Wednesday, May 10, 2006

Q&A: Queries 101

Q: I have a hard time writing query letters. What are the basic elements that every query letter should have?

-Stumped Writer

Query letters are a necessary evil. It's almost impossible to get an assignment from an editor without a strong query. But let's look on the bright side. A query may only take you a few minutes or a couple of hours to write. While a full article could take a few days and a lot more work. So in theory queries make sense. It saves you time and energy and it saves editors having to read entire articles that may not suit their publication.

A good query contains a great idea, is focused and is well-written.

First consider your idea. Ask yourself if your idea would make a great article? Is it interesting? Get other people's opinions on your ideas. As travel writers we want to steer clear of "My Summer Vacation" type of queries. No offensive, but who cares if you went to India? Lots of people go to India everyday. What happened in India that would make your experience different and worth reading about?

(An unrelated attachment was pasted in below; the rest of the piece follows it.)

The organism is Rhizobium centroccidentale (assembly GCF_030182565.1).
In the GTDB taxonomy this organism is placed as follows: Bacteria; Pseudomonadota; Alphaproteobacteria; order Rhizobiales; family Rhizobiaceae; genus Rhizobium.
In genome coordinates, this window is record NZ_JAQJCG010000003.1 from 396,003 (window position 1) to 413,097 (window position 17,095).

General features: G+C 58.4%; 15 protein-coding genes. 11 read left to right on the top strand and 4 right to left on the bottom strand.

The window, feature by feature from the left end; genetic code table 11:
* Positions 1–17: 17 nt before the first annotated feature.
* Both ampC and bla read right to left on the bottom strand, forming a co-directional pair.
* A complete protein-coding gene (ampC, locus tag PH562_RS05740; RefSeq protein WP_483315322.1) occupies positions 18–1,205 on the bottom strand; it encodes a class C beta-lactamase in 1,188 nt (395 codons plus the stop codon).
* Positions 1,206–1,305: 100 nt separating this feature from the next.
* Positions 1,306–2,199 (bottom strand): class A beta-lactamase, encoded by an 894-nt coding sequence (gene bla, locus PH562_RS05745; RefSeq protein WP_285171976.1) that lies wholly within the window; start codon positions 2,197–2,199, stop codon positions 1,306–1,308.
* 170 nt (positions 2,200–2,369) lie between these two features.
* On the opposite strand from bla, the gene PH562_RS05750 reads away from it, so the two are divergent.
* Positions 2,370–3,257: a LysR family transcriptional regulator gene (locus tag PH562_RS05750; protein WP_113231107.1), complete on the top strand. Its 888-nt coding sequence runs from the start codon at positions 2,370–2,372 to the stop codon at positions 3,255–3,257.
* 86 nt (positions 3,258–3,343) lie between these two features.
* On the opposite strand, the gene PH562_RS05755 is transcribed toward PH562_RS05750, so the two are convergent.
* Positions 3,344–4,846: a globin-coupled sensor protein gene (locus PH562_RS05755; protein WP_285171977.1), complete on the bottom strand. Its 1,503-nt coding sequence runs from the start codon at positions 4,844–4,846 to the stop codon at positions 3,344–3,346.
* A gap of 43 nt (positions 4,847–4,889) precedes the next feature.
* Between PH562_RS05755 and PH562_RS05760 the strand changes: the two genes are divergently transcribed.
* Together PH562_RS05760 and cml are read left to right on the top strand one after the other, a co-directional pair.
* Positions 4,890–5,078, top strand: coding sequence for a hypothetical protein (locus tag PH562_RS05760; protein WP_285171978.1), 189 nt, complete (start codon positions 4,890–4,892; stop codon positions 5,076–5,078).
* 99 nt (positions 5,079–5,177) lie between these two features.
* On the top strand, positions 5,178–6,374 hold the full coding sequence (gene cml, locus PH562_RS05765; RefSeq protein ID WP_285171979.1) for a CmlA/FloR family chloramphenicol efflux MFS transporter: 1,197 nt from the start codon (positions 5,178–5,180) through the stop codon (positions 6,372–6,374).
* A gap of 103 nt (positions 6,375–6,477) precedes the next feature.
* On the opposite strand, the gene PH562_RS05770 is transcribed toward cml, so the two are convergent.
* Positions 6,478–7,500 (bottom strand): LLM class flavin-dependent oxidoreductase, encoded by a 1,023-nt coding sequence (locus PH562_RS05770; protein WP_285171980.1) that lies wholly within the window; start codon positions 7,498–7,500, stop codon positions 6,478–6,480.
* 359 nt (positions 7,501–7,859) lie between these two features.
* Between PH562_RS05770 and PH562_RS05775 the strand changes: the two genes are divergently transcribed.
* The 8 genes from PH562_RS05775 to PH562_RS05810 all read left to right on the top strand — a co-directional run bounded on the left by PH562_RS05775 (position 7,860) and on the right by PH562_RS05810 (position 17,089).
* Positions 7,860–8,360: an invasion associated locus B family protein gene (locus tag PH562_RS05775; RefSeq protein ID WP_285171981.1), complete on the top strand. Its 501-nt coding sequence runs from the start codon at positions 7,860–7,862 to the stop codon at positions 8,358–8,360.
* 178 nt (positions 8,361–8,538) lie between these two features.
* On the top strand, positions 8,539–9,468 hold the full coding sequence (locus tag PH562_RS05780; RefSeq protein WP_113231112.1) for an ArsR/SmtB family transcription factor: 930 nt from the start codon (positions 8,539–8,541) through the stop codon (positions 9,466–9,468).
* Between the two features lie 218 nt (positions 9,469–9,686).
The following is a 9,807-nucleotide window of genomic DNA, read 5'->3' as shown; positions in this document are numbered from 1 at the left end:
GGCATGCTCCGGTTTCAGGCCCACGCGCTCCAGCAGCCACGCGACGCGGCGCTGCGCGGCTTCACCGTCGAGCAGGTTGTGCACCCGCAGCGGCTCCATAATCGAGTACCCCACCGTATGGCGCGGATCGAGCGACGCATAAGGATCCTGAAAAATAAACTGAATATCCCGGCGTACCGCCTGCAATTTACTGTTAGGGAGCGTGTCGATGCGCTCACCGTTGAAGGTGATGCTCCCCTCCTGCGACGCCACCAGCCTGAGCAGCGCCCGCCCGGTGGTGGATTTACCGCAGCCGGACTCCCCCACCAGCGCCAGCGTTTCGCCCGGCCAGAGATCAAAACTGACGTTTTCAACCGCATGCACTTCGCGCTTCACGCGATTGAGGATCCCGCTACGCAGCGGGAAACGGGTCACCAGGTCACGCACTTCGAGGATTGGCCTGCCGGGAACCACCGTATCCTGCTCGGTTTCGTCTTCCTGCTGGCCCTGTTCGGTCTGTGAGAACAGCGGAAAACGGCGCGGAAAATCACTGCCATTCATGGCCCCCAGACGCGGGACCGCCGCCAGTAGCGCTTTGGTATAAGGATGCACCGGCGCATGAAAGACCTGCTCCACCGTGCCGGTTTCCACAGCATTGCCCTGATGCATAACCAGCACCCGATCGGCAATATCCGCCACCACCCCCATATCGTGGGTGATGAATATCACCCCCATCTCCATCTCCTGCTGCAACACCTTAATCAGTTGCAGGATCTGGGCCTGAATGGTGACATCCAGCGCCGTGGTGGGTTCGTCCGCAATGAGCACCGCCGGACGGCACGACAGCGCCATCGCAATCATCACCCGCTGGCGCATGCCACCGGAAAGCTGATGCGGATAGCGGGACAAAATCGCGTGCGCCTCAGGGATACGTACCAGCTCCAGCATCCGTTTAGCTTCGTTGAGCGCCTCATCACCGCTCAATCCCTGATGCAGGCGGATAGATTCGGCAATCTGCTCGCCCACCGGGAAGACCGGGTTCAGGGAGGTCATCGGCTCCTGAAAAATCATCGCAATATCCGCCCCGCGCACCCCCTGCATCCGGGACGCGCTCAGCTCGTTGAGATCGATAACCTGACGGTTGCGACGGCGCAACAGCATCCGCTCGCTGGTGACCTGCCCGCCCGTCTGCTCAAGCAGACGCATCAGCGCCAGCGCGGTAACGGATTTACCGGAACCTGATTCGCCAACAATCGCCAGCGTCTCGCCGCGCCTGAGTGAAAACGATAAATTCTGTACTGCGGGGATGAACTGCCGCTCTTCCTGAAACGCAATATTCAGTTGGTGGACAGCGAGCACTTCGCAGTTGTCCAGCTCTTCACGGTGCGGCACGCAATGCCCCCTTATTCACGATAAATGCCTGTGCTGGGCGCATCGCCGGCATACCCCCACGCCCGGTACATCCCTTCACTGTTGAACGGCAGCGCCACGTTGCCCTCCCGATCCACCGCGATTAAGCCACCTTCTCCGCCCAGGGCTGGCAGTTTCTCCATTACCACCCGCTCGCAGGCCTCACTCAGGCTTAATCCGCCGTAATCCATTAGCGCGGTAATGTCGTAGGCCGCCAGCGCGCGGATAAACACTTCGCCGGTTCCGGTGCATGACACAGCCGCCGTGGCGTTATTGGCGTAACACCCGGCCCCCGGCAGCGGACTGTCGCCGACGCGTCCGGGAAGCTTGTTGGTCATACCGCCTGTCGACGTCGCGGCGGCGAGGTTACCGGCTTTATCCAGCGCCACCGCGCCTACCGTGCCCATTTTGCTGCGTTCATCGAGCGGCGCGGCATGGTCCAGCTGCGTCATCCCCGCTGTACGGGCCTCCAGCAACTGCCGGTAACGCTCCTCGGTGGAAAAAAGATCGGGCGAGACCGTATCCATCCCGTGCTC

Secondly, make sure your idea is focused. Again, a laundry list of your activities in India isn't focused. A more focused idea might be a restaurant you ate in that served some type of unique food. Another point with focus is to make sure your idea fits with the editorial direction of the publication you're pitching to.

Lastly, and probably most important, make sure your writing is top-notch in your queries. This is your writing "audition" for an editor. If your query is full of errors and bad grammar, you don't stand a chance of getting an assignment! So become your own best editor.

One final note. I like to "sit on" my queries for a day or two. When I first started sending out queries I'd get so excited to hit the "send" button and then realize that I'd made a grammatical mistake. If you step away and then come back and re-read your query you might save yourself from sending a bad query.

Good luck!

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